What's the Use of Race?: Modern Governance and the Biology of Difference (MIT Press)

What's the Use of Race?: Modern Governance and the Biology of Difference (MIT Press)

Language: English

Pages: 313

ISBN: B0058W1M7U

Format: PDF / Kindle (mobi) / ePub

The post--civil rights era perspective of many scientists and scholars was that race was nothing more than a social construction. Recently, however, the relevance of race as a social, legal, and medical category has been reinvigorated by science, especially by discoveries in genetics. Although in 2000 the Human Genome Project reported that humans shared 99.9 percent of their genetic code, scientists soon began to argue that the degree of variation was actually greater than this, and that this variation maps naturally onto conventional categories of race. In the context of this rejuvenated biology of race, the contributors to What's the Use of Race? investigate whether race can be a category of analysis without reinforcing it as a basis for discrimination. Can policies that aim to alleviate inequality inadvertently increase it by reifying race differences? The essays focus on contemporary questions at the cutting edge of genetics and governance, examining them from the perspectives of law, science, and medicine. The book follows the use of race in three domains of governance: ruling, knowing, and caring. Contributors first examine the use of race and genetics in the courtroom, law enforcement, and scientific oversight; then explore the ways that race becomes, implicitly or explicitly, part of the genomic science that attempts to address human diversity; and finally investigate how race is used to understand and act on inequities in health and disease. Answering these questions is essential for setting policies for biology and citizenship in the twenty-first century.

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can do the work of adjusting for population stratification “to genetically match cases and controls” without inferring shared ancestry for individuals with similar patterns of SNP variation and without assigning a particular ancestry label to such individuals. Nevertheless, some made the leap of reading shared ancestry and its implied relatedness onto individuals with similar SNP patterns. Furthermore, some geneticists among the GWAS researchers attributed geographic meaning to differences in SNP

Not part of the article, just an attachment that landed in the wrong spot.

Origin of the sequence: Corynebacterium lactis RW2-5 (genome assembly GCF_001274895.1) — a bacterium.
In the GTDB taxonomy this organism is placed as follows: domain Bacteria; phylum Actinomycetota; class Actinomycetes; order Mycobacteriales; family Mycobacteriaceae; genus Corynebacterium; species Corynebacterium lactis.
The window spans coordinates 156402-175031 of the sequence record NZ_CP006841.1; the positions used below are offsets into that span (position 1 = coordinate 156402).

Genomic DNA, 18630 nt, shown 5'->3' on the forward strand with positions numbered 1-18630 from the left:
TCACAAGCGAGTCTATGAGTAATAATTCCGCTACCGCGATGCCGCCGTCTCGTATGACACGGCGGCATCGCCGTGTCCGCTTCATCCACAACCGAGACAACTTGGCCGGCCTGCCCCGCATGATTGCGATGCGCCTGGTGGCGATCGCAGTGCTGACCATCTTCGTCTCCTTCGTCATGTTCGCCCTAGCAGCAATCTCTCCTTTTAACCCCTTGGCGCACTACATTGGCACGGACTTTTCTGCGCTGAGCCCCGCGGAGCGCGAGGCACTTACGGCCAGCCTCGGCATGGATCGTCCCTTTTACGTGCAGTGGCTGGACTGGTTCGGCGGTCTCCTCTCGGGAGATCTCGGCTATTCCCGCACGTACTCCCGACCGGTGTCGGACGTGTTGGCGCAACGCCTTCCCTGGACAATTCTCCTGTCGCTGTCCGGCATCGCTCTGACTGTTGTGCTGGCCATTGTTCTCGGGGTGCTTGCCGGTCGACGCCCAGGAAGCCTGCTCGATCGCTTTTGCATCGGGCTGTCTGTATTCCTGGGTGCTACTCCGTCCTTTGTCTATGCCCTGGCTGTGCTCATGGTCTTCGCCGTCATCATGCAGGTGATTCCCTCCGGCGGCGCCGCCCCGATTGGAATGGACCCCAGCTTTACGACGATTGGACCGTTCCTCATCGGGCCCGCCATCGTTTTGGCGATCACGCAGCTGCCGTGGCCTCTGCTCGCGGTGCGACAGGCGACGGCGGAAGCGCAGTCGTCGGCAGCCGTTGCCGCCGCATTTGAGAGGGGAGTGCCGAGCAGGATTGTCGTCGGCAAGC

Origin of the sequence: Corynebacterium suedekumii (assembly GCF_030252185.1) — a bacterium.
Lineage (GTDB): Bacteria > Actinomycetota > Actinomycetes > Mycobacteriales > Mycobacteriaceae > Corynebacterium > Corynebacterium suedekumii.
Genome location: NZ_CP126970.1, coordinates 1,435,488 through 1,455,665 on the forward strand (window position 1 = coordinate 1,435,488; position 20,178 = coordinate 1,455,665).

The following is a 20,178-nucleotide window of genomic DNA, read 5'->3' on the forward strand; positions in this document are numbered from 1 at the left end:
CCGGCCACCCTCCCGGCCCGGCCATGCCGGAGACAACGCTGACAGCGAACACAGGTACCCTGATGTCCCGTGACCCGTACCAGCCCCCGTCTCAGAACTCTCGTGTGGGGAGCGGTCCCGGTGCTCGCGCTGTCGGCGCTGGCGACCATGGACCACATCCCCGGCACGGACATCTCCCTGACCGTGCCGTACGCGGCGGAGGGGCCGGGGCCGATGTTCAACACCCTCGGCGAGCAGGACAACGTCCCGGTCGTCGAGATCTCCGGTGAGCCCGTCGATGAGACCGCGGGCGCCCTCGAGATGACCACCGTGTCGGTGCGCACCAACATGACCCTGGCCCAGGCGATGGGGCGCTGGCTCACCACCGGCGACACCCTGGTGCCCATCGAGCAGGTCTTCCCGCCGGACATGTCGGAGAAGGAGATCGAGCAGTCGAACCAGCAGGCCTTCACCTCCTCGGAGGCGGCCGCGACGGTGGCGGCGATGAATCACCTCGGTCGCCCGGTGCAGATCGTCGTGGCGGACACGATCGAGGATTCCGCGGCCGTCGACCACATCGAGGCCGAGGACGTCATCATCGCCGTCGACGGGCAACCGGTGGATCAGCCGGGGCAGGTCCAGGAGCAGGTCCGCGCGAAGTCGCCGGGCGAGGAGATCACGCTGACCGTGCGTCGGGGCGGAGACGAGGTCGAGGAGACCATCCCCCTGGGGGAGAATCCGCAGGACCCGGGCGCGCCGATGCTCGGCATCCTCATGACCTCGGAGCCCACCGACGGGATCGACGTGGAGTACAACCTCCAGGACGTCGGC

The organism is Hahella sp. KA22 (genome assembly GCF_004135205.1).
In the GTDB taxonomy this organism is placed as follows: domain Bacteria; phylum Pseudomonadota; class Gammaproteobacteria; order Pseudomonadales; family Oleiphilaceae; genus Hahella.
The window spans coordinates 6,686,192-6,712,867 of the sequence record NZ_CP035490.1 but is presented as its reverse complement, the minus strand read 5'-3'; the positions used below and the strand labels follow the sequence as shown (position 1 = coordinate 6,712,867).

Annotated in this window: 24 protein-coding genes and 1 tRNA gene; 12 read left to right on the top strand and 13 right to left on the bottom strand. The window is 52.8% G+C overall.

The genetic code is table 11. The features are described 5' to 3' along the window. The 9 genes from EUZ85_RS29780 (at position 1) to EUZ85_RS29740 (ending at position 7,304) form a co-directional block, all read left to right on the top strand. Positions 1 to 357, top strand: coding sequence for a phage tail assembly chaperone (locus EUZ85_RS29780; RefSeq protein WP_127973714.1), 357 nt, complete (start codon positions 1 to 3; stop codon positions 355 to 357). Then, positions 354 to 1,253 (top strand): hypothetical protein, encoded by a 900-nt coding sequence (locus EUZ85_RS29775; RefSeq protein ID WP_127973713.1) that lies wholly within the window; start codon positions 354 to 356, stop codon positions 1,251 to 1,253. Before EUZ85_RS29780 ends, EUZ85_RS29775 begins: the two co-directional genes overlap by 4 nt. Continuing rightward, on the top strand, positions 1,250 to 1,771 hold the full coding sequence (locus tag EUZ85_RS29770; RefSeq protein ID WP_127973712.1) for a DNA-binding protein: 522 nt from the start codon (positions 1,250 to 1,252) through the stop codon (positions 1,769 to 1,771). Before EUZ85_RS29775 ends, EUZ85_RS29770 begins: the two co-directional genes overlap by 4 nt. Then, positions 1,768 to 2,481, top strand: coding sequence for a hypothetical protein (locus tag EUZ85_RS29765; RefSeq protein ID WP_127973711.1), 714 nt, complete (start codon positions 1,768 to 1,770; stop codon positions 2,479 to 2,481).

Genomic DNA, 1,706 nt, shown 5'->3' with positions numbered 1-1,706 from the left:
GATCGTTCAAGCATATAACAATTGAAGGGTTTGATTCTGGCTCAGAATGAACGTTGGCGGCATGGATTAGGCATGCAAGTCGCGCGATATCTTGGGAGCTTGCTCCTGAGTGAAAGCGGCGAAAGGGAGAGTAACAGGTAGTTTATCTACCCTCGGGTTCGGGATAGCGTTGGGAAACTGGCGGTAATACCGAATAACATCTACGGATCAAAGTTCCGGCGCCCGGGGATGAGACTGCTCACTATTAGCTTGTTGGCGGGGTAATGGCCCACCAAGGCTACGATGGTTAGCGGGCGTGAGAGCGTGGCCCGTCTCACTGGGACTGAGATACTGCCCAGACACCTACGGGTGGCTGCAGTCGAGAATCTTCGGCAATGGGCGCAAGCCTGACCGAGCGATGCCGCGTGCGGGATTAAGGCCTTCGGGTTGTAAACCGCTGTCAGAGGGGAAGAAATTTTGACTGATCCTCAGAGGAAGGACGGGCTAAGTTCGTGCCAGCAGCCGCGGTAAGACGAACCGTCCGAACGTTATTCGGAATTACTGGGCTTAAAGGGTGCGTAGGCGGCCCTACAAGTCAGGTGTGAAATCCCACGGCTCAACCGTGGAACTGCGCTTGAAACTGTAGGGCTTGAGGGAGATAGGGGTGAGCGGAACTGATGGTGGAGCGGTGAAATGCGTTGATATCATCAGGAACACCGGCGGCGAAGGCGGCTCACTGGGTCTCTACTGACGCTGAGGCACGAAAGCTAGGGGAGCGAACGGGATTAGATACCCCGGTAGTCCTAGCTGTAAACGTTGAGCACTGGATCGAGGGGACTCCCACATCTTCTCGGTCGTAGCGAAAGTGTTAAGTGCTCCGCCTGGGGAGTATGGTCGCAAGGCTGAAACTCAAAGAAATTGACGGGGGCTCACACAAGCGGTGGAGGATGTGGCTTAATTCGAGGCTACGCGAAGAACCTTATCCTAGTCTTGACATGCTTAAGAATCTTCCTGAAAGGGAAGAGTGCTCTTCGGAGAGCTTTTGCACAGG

argues that despite these varied critiques of race, the concept has a definite purpose. While she accepts the argument that race is not a valid biological entity in medicine, she does not think that use of the category should be discontinued. On the contrary, for Krieger, the continued use of race in state approaches to health and inequality is morally urgent and indispensable. Krieger draws on her study of preterm deliveries to argue that racial inequalities in health can only be understood by

evidence on differences in the effects and side effects of antipsychotic and antidepressant medications. Antiviral drugs targeting HIV have provided yet another important example: women appear to have more frequent and more severe side effects with several classes of anti-HIV medications, though some research also indicates that such drugs may also be more efficacious for women in terms of keeping the virus in check (Gandhi et al. 2004, 512–513). “We now know that gender is one of the most

characteristics related to ‘ethnic’ or ‘racial’ difference: that ethnic differences are to some extent natural.” Karlsen’s argument is that within epidemiological research, there is a tendency to downplay the fluidity of ethnic (as well as racial) categories and to interpret these as markers for a set of fixed, and to some extent innate and naturalized, attributes. Indeed, as Pfeffer (1998, 1382) noted, “essentialism can be social as well as biological. Essentialist versions of ethnicity (defined

sociocultural factors and engages more fully with the challenges facing the analysis of the multifactoral causes for disparities in health among racialized groups. In this context, the lack of a thoroughly examined theoretical or conceptual basis for using racialized categories in genetics and biomedical research appears to produce a largely unexamined and self-perpetuating analytical/interpretative framework (Weed 2000). Once racialized categories are used in this self-referential manner, it

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